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Friday, January 27, 2006 

Hamas election victory: The revenge of Sheikh Yassin.



When two years ago, as Chris McGreal opens his Guardian report, Ariel Sharon ordered an Israeli F16 to fire a hellfire missile at Hamas's spiritual leader, a man who was disabled, blind and in a wheelchair, he described it as the beginning of the end of Hamas. How very wrong he was, and how ironic it must be as Sharon lies on his own death bed that the cowardly murder of Yassin was just one of the many things that helped Hamas win an astonishing election for the Palestinian legislature, winning 76 seats to Fatah's 43.

Such a victory has been an understandable shock to many people, as the only Hamas they know of is the one that sent suicide bombers into Israel, targeting civilians with the bodies of the young and impressionable. At the same time many forget that nearly every attack by the Palestinian armed wings was either in retaliation for an Israeli attack or action. That does not excuse them, nor does it excuse their ideology which is to create a theocratic state, and which does also not recognise Israel's right to exist. However, it's worth looking into what created Hamas itself.

During the 70s, when Israel was desperate to both stop the Palestinians from becoming the supposed victims of the conflict, it was also desperate to marginalise the PLO, headed by Arafat. Their idea? Allow Islamists to set up their own presence in the occupied territories, allow them to receive donations from abroad and to set up their own centres to deal with life under occupation. Israel even allowed Sheikh Yassin to serve only a year of his 14 year sentence for smuggling and hiding weapons, as they thought that he and his supporters would be a useful bulwark against the nationalist Fatah, which has always had a much more liberal social outlook. It was in 1987, with the launch of the first intifada against Israel that Yassin created Hamas as we know it today.

As a result, Hamas has always had more social funding from its partners in the Middle East and from other charities. This has enabled it to operate its renowned social centres and hospital, and create close to what is a minor welfare state. Arafat on the other hand had to rely on funding from the US and EU, after his funds were cut off from most other Arab leaders following his support for Saddam Hussein in the first Gulf war. (Saddam returned the favour not to Arafat so much as to the families of suicide bombers, who he infamously rewarded.)

Of course, Hamas is by no means the first terrorist organisation to grace the land of Palestine. Israel itself was founded on terror, as is well known. Israeli right-wing extremists repeatedly threatened Sharon following the pullout from Gaza, and Yitzak Rabin paid with his life for daring to try reach peace with the Oslo accords. For a long time Israel itself did not recognise that the Palestinians even existed, and has recently itself decided upon a two-state solution, although not one based on the 1967 agreed borders.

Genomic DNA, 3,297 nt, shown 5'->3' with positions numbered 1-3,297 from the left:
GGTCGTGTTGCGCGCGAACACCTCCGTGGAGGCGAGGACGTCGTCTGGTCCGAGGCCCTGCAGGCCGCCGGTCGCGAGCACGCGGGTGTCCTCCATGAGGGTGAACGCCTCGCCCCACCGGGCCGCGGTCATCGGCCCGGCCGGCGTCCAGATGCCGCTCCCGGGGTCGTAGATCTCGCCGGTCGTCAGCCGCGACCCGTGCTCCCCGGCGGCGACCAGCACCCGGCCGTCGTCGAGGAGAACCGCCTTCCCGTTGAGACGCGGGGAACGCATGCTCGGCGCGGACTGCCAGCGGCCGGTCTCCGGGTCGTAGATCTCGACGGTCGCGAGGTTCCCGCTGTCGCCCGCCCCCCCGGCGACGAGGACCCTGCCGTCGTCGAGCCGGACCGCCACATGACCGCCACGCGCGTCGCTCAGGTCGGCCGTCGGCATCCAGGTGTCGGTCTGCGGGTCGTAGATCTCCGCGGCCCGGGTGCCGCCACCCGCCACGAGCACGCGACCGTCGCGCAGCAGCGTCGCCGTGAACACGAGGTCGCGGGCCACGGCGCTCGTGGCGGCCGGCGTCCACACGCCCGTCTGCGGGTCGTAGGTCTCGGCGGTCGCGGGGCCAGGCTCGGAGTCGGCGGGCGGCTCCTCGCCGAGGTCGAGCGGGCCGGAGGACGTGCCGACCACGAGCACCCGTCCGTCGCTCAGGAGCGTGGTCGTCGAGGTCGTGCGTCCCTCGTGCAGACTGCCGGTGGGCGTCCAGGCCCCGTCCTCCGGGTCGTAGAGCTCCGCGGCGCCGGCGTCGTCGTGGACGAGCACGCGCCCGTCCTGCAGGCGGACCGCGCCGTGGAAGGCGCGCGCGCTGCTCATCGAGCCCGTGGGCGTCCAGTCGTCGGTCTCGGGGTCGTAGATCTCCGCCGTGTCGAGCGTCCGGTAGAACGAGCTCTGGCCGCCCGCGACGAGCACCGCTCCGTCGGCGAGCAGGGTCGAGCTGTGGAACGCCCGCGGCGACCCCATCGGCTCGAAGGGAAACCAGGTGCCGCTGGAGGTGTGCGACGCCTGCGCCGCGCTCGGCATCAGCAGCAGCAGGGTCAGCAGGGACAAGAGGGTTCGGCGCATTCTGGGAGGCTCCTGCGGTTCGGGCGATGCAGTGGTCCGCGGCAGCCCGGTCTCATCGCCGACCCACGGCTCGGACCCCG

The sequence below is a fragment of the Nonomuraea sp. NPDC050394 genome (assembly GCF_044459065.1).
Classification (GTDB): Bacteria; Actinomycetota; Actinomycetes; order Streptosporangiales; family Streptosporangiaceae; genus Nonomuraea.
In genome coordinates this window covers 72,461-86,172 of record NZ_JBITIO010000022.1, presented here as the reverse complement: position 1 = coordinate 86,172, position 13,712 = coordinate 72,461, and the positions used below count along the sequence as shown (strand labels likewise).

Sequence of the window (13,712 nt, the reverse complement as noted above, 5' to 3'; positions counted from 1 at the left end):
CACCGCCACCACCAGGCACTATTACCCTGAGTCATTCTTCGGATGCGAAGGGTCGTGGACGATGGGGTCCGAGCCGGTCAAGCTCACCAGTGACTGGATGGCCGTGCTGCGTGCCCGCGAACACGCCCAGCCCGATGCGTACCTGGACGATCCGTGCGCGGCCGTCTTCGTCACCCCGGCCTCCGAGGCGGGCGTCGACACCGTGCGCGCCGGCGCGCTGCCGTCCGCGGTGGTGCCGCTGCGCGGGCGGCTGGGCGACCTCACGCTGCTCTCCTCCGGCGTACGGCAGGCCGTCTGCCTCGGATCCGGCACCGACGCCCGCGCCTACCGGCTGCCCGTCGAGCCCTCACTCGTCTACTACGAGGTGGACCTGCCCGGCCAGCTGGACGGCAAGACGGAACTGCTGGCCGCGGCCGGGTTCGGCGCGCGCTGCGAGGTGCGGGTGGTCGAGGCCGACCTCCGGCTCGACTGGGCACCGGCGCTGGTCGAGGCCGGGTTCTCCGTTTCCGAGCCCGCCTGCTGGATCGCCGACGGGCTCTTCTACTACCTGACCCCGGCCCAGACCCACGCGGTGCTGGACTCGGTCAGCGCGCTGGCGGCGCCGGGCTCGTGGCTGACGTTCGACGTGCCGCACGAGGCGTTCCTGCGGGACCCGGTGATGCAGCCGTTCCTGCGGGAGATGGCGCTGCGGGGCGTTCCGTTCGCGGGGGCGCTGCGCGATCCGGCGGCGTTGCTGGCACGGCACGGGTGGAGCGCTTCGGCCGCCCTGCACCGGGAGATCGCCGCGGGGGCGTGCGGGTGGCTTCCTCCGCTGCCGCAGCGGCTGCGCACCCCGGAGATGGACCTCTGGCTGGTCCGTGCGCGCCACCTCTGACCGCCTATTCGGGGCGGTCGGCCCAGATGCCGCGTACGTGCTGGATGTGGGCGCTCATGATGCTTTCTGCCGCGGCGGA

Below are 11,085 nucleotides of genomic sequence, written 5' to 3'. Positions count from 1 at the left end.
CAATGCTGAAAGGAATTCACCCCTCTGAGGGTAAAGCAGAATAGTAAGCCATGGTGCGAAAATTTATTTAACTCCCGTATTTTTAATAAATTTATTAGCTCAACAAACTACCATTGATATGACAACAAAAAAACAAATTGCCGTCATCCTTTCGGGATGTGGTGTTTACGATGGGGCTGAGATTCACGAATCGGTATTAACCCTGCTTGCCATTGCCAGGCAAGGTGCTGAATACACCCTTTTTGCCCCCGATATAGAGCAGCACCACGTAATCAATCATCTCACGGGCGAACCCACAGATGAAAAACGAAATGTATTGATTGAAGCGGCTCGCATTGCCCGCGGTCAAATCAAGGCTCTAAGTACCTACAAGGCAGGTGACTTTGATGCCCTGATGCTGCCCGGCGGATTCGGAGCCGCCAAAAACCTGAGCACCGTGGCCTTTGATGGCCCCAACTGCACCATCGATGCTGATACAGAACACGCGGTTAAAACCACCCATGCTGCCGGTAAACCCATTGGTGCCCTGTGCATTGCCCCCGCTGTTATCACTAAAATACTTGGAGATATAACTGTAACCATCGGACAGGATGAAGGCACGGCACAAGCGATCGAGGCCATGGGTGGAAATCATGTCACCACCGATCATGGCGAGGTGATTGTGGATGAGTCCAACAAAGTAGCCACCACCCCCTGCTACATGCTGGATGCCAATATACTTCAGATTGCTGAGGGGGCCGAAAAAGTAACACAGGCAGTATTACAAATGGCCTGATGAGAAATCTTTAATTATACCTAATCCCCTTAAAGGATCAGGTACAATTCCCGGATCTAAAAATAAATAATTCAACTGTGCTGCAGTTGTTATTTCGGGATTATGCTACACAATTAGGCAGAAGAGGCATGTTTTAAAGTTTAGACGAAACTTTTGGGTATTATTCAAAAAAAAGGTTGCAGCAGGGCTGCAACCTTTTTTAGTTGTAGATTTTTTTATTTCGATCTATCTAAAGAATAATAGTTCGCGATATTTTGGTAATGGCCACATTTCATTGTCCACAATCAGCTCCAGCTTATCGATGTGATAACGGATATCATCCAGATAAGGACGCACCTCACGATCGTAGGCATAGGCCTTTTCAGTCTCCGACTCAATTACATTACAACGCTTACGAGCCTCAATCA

And it's there where Hamas's real power has come from. Sharon's insistence that there was no partner for peace to deal with has propelled Hamas into the Palestinian conciousness as the real freedom fighters. They stood by and watched as Sharon invaded the West Bank in 2001/2002, devastating Jenin and bombing Arafat's headquarters. He was kept there until his death, a broken man who could only speak to the media in person when the Israelis let him. They watched as Fatah became more and more moribund and corrupt, with its leaders being arrested and imprisoned. Then came the final realisation that it was the armed resistance, not peace talks, that was what was freeing them from the occupation. The withdrawal from Gaza, where Hamas had taken over and where most of its leaders were stationed seemed to have been directly due to their shooting of Qassam rockets into Israeli border towns. While the real reason was undoubtedly the innate stupidity of protecting the homes of a few crazy Jewish settlers from hundreds of thousands of Palestinians surrounding them, mired in poverty, with Israeli lives being lost as the two clashed, it seemed as if Hamas had delivered the victory against the Zionists. Little wonder that along with all the other factors, as well as the media themselves constantly reporting about Hamas's rise, that the people voted for them in their droves. It became almost something of a self-fulfilling prophecy.

Hamas now has to demonstrate that it can govern, and govern well. Since the Israeli withdrawl from Gaza, the enclave has become mired in kidnappings, shoot-outs and clan warfare. That must not happen in the West Bank. Hamas must make entirely clear that it recognises Israel's right to exist within the 1967 borders. It does not yet have to give up armed resistance by any means, but once you've turned to the ballot box it's increasingly difficult then to once more turn to the bullets. Once this has happened, the EU and the US must put pressure on Israel to come and talk to Hamas, whether it wishes to deal with "terrorists" or not. What must not be allowed to happen is further unilateral disengagements, with the excuse that there is no partner for peace. If further settlement withdrawals happen, Israel must not enforce the security wall as its new de facto border. All that will do is stir up the hatred for the next generation. Unless both Hamas and Israel makes some big compromises, the bloodshed will continue as it has done for 50 years. And with Hamas and the Palestinian demographic in the ascendent, it may be Israel this time that has the more to lose.

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